6. Exercise. Light to moderate exercise that is enjoyable but not extreme, as you do not want to stress your adrenals further. Avoid exercise close to bedtime if you have trouble falling asleep, shoot for earlier in the day. Exercise helps with appropriate serotonin production.
  7. Learn some relaxation techniques, such as meditation or yoga. Try some yoga moves closer to bed time to help you get relaxed and ready for sleep. Taking a soak in the tub with Epsom salts would be another great option. Learn breathing techniques or even read a book for enjoyment prior to bedtime. This is especially critical if you are either going through or coming out of a very stressful season of life. Pampering/nurturing yourself in these ways can go a long way to reducing cortisol levels and helping you recover peaceful slumber. Even getting some counseling for the issues in your life that could be causing undue stress without an outlet for relief would go a long way to helping you to deal with stress.

If after applying these tips you still have difficulty falling asleep there may be other imbalances to consider. You may need to consult a local sleep center for further aid in finding the triggers causing your disruption. Or consider consulting with an alternative health care practitioner or a holistic doctor to determine what could be triggering your sleep disruptions.

Adrenal fatigue refers to the inability of the adrenal glands to produce a normal quantity of hormones. It may also be defined as a reduced ability to cope with stress. It is one of the most common imbalances in our population today. Hair analysis shows plenty of  indicators for adrenal insufficiency or burnout on a hair mineral test based on several minerals, ratios, underlying metal toxicity and more. It’s a simple non-invasive test that can be done quickly with immense value to the individual in assessing overall health.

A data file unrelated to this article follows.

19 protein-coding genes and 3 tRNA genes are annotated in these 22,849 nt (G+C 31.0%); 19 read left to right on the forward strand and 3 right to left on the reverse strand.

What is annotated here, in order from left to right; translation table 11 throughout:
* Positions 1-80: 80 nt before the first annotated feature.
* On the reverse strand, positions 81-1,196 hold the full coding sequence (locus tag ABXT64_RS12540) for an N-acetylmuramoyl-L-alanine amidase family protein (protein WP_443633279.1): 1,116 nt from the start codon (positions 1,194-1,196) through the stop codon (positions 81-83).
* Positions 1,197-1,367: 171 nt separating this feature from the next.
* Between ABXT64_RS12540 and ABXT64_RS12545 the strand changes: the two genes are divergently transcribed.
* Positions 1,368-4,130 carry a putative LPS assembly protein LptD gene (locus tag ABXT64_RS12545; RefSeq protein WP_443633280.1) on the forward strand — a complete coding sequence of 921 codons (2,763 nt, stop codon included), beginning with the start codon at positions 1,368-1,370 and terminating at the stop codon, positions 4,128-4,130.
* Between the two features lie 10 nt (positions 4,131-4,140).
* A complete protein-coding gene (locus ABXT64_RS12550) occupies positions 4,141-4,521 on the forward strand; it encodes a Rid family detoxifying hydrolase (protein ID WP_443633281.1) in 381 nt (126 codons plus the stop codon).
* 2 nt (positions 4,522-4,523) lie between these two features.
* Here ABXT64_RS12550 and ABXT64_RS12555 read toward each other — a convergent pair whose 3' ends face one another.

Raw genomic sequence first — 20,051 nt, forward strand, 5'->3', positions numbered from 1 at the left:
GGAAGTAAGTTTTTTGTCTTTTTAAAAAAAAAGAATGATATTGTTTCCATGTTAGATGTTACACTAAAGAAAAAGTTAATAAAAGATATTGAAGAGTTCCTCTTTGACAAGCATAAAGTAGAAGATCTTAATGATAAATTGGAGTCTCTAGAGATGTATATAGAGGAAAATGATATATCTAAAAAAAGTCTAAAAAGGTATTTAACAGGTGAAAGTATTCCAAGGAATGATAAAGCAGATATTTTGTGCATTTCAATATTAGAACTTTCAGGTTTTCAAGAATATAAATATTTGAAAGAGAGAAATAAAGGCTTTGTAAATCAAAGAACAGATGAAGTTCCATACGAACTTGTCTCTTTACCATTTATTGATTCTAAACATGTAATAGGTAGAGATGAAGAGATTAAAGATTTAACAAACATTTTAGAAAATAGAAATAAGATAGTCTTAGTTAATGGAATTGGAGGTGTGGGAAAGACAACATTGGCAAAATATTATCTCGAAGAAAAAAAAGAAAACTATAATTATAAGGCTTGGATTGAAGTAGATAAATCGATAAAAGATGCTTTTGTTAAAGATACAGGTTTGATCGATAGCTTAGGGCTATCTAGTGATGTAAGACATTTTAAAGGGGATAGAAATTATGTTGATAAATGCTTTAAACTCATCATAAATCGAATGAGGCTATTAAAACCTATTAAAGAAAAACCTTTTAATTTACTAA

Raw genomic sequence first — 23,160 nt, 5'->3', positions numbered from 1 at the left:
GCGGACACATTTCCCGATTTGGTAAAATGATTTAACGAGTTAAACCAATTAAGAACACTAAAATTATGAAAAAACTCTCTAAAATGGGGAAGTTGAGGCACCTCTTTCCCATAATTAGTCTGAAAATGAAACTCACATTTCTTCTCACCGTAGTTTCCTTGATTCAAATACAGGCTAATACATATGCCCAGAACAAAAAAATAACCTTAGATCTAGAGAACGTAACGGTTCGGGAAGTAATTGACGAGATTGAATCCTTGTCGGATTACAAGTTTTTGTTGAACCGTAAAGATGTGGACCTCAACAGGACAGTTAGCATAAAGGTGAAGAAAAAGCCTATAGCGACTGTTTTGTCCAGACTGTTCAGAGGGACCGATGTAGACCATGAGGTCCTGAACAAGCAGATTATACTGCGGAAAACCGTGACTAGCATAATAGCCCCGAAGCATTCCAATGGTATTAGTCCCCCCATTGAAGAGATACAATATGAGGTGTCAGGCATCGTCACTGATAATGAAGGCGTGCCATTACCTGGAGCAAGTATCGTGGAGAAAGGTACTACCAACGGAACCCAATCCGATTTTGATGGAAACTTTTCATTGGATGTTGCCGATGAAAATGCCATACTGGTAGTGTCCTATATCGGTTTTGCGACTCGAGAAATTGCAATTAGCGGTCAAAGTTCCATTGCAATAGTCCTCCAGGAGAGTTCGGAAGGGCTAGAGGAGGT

To determine where your own adrenal health stands – click on the link below for a hair mineral analysis consultation and get started recovering today! Also, if you are a tired momma and already suspect you have adrenal fatigue – join my newsletter ‘Recovering From Adrenal Fatigue‘ to gain weekly insights and offers!




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Autumn July 17, 2012 at 11:29 pm

What are your thoughts on using phosphatidylserine to help with cortisol levels?

lydia July 18, 2012 at 4:22 pm


It is known for reducing cortisol production in adrenal hyperfunction. I can’t say that I would recommend this to anyone without knowing more of their specific presentation. Often PS (for short) is made from soy so it’s important to consider the quality and source of the supplement. Good food sources are in organ meats (offal) and mackarel and herring, along with other animal sources, but those are the highest. Hope that helps!

Doris February 11, 2016 at 8:10 pm

What does one do for two hours with all the lights turned off? Or did I misunderstand?

lydia February 17, 2016 at 5:07 am

Hi Doris,

We turn out almost all of our main lights and just use low lighting. Most people have too many lights including those from electronic devices – my kids are allowed to use a flashlight to read before bed too. Hope that helps!